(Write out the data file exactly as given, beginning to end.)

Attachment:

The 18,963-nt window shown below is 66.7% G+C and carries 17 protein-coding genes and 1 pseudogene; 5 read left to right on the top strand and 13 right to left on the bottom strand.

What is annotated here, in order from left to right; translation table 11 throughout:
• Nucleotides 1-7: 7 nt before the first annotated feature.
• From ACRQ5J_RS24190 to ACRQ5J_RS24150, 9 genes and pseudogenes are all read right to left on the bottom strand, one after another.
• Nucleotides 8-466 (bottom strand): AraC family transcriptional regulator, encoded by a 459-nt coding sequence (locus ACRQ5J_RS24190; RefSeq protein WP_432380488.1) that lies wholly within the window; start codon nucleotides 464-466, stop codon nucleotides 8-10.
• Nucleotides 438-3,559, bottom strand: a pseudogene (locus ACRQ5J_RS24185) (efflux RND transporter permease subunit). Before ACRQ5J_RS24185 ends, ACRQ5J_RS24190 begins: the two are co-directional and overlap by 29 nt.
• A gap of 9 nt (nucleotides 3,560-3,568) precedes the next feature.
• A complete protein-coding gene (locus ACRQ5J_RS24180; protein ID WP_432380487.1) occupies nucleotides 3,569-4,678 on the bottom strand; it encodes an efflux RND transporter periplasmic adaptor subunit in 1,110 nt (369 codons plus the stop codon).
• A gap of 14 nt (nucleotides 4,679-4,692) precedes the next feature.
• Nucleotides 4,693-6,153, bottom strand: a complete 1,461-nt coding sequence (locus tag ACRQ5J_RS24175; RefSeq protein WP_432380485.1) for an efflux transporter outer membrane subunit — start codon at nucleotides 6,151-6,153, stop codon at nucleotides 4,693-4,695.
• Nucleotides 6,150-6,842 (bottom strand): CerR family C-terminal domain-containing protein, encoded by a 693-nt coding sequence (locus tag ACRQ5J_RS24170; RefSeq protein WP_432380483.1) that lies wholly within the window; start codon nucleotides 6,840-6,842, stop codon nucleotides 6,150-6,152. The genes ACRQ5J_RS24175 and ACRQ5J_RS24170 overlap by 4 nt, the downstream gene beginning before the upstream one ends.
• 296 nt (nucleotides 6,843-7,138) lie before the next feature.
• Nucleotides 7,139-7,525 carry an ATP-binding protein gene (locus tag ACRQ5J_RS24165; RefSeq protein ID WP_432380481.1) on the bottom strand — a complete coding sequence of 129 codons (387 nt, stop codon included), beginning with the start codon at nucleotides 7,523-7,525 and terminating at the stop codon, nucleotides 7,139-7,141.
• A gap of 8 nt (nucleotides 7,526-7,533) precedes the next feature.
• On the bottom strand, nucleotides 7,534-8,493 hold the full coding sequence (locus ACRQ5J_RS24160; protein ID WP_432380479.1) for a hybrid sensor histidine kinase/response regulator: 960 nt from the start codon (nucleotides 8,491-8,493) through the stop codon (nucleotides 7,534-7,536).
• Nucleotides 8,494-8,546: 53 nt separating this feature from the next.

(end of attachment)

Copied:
The 18,963-nt window shown below is 66.7% G+C and carries 17 protein-coding genes and 1 pseudogene; 5 read left to right on the top strand and 13 right to left on the bottom strand.

What is annotated here, in order from left to right; translation table 11 throughout:
• Nucleotides 1-7: 7 nt before the first annotated feature.
• From ACRQ5J_RS24190 to ACRQ5J_RS24150, 9 genes and pseudogenes are all read right to left on the bottom strand, one after another.
• Nucleotides 8-466 (bottom strand): AraC family transcriptional regulator, encoded by a 459-nt coding sequence (locus ACRQ5J_RS24190; RefSeq protein WP_432380488.1) that lies wholly within the window; start codon nucleotides 464-466, stop codon nucleotides 8-10.
• Nucleotides 438-3,559, bottom strand: a pseudogene (locus ACRQ5J_RS24185) (efflux RND transporter permease subunit). Before ACRQ5J_RS24185 ends, ACRQ5J_RS24190 begins: the two are co-directional and overlap by 29 nt.
• A gap of 9 nt (nucleotides 3,560-3,568) precedes the next feature.
• A complete protein-coding gene (locus ACRQ5J_RS24180; protein ID WP_432380487.1) occupies nucleotides 3,569-4,678 on the bottom strand; it encodes an efflux RND transporter periplasmic adaptor subunit in 1,110 nt (369 codons plus the stop codon).
• A gap of 14 nt (nucleotides 4,679-4,692) precedes the next feature.
• Nucleotides 4,693-6,153, bottom strand: a complete 1,461-nt coding sequence (locus tag ACRQ5J_RS24175; RefSeq protein WP_432380485.1) for an efflux transporter outer membrane subunit — start codon at nucleotides 6,151-6,153, stop codon at nucleotides 4,693-4,695.
• Nucleotides 6,150-6,842 (bottom strand): CerR family C-terminal domain-containing protein, encoded by a 693-nt coding sequence (locus tag ACRQ5J_RS24170; RefSeq protein WP_432380483.1) that lies wholly within the window; start codon nucleotides 6,840-6,842, stop codon nucleotides 6,150-6,152. The genes ACRQ5J_RS24175 and ACRQ5J_RS24170 overlap by 4 nt, the downstream gene beginning before the upstream one ends.
• 296 nt (nucleotides 6,843-7,138) lie before the next feature.
• Nucleotides 7,139-7,525 carry an ATP-binding protein gene (locus tag ACRQ5J_RS24165; RefSeq protein ID WP_432380481.1) on the bottom strand — a complete coding sequence of 129 codons (387 nt, stop codon included), beginning with the start codon at nucleotides 7,523-7,525 and terminating at the stop codon, nucleotides 7,139-7,141.
• A gap of 8 nt (nucleotides 7,526-7,533) precedes the next feature.
• On the bottom strand, nucleotides 7,534-8,493 hold the full coding sequence (locus ACRQ5J_RS24160; protein ID WP_432380479.1) for a hybrid sensor histidine kinase/response regulator: 960 nt from the start codon (nucleotides 8,491-8,493) through the stop codon (nucleotides 7,534-7,536).
• Nucleotides 8,494-8,546: 53 nt separating this feature from the next.